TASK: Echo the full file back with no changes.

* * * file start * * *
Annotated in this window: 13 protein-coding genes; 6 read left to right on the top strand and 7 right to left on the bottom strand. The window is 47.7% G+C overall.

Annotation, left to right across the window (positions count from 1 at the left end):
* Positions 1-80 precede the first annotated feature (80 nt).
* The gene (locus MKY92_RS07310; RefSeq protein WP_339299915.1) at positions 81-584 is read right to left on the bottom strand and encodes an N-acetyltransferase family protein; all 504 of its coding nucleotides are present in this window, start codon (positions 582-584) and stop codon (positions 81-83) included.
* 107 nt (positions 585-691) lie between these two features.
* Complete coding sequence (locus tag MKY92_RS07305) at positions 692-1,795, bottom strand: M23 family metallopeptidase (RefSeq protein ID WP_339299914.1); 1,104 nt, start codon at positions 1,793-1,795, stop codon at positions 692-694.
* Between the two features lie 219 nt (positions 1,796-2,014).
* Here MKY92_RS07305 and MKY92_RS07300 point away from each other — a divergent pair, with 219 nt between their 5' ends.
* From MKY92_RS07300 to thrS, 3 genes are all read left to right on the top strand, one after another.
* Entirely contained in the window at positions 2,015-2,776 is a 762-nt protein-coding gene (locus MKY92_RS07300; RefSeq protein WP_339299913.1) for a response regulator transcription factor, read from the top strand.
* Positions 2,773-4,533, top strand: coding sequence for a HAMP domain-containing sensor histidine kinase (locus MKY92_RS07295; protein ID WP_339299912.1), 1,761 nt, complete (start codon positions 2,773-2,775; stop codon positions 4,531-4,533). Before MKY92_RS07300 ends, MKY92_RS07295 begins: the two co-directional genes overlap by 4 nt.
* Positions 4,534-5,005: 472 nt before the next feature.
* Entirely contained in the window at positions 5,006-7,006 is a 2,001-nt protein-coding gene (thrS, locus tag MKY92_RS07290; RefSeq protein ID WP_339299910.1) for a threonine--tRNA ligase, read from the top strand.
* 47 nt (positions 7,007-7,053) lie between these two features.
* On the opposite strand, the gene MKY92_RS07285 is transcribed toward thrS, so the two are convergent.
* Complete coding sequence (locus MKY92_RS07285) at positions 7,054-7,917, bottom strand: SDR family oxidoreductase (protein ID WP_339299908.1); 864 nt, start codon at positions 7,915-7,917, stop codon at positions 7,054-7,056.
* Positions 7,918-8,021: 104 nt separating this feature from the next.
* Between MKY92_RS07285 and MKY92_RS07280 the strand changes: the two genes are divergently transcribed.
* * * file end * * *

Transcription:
Annotated in this window: 13 protein-coding genes; 6 read left to right on the top strand and 7 right to left on the bottom strand. The window is 47.7% G+C overall.

Annotation, left to right across the window (positions count from 1 at the left end):
* Positions 1-80 precede the first annotated feature (80 nt).
* The gene (locus MKY92_RS07310; RefSeq protein WP_339299915.1) at positions 81-584 is read right to left on the bottom strand and encodes an N-acetyltransferase family protein; all 504 of its coding nucleotides are present in this window, start codon (positions 582-584) and stop codon (positions 81-83) included.
* 107 nt (positions 585-691) lie between these two features.
* Complete coding sequence (locus tag MKY92_RS07305) at positions 692-1,795, bottom strand: M23 family metallopeptidase (RefSeq protein ID WP_339299914.1); 1,104 nt, start codon at positions 1,793-1,795, stop codon at positions 692-694.
* Between the two features lie 219 nt (positions 1,796-2,014).
* Here MKY92_RS07305 and MKY92_RS07300 point away from each other — a divergent pair, with 219 nt between their 5' ends.
* From MKY92_RS07300 to thrS, 3 genes are all read left to right on the top strand, one after another.
* Entirely contained in the window at positions 2,015-2,776 is a 762-nt protein-coding gene (locus MKY92_RS07300; RefSeq protein WP_339299913.1) for a response regulator transcription factor, read from the top strand.
* Positions 2,773-4,533, top strand: coding sequence for a HAMP domain-containing sensor histidine kinase (locus MKY92_RS07295; protein ID WP_339299912.1), 1,761 nt, complete (start codon positions 2,773-2,775; stop codon positions 4,531-4,533). Before MKY92_RS07300 ends, MKY92_RS07295 begins: the two co-directional genes overlap by 4 nt.
* Positions 4,534-5,005: 472 nt before the next feature.
* Entirely contained in the window at positions 5,006-7,006 is a 2,001-nt protein-coding gene (thrS, locus tag MKY92_RS07290; RefSeq protein ID WP_339299910.1) for a threonine--tRNA ligase, read from the top strand.
* 47 nt (positions 7,007-7,053) lie between these two features.
* On the opposite strand, the gene MKY92_RS07285 is transcribed toward thrS, so the two are convergent.
* Complete coding sequence (locus MKY92_RS07285) at positions 7,054-7,917, bottom strand: SDR family oxidoreductase (protein ID WP_339299908.1); 864 nt, start codon at positions 7,915-7,917, stop codon at positions 7,054-7,056.
* Positions 7,918-8,021: 104 nt separating this feature from the next.
* Between MKY92_RS07285 and MKY92_RS07280 the strand changes: the two genes are divergently transcribed.